Because women with food addiction are more likely to be overweight, the study authors suggested their findings could shed light on potential causes of food addiction and obesity, and lead to improved treatment strategies.
More than one-third of American women experienced some form of physical or sexual abuse as children or teens, according to the study. Some studies have suggested that the resulting stress drives these females to eat sugary, high-calorie "comfort" foods.
"Women with histories of trauma who show a propensity toward uncontrolled eating could potentially be referred for prevention programs, while obese women might be screened for early trauma and addiction-like eating so that any psychological impediments to weight loss could be addressed," said the study leader, Susan Mason, of Brigham and Women's Hospital and Harvard Medical School in Boston.
"Of course, preventing childhood abuse in the first place would be the best strategy of all," Mason said, "but in the absence of a perfect child abuse prevention strategy, it is important that we try to head off its negative long-term health consequences."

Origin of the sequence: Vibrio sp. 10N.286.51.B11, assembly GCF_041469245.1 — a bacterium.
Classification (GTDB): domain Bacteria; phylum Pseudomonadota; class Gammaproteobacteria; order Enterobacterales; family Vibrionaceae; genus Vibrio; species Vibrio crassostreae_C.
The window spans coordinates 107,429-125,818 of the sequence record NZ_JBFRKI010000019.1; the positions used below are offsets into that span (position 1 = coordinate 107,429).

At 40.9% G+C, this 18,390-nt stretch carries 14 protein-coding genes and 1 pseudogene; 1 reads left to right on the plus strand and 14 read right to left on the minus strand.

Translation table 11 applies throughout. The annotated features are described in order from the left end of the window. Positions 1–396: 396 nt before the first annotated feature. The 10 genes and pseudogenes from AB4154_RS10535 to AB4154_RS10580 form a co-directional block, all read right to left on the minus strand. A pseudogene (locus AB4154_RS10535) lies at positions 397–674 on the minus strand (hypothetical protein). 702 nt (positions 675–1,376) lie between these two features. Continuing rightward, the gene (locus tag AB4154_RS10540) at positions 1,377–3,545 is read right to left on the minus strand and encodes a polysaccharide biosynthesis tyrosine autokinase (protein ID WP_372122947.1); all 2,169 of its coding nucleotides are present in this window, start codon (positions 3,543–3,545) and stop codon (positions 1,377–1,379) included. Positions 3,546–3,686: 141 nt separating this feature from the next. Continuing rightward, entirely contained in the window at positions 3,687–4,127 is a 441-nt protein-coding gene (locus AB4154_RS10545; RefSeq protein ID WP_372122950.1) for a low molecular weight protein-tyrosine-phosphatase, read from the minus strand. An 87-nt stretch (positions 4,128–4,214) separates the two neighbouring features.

For the study, published in a recent online edition of the journal Obesity, the researchers examined information compiled in 2001 on more than 57,000 women involved in the Nurses' Health Study II. Specifically, they analyzed histories on any physical or sexual abuse the women faced in childhood. The investigators also examined data collected in 2009 on any significant addiction-like eating behaviors the women developed later in life.
The study revealed that 8 percent of the participants had a food addiction. In addition, the researchers found that the women who were abused physically or sexually before age 18 were nearly twice as likely as others to develop a food addiction by the time they were middle-aged adults.
For women who endured both physical and sexual abuse, the odds of developing a food addiction were even greater, according to a journal news release. The study showed the prevalence of food addiction varied from 6 percent among women who were not abused to 16 percent among those who faced severe physical and sexual abuse.
The findings do not prove that childhood abuse causes food addiction in adulthood, Mason's team noted. More studies on this association are needed before any conclusions can be made about a causal link. If future research does support their findings, the next step would be to develop strategies to reduce the risk of food addiction among women who were abused as children, the researchers noted.
The U.S. National Library of Medicine has more about child abuse.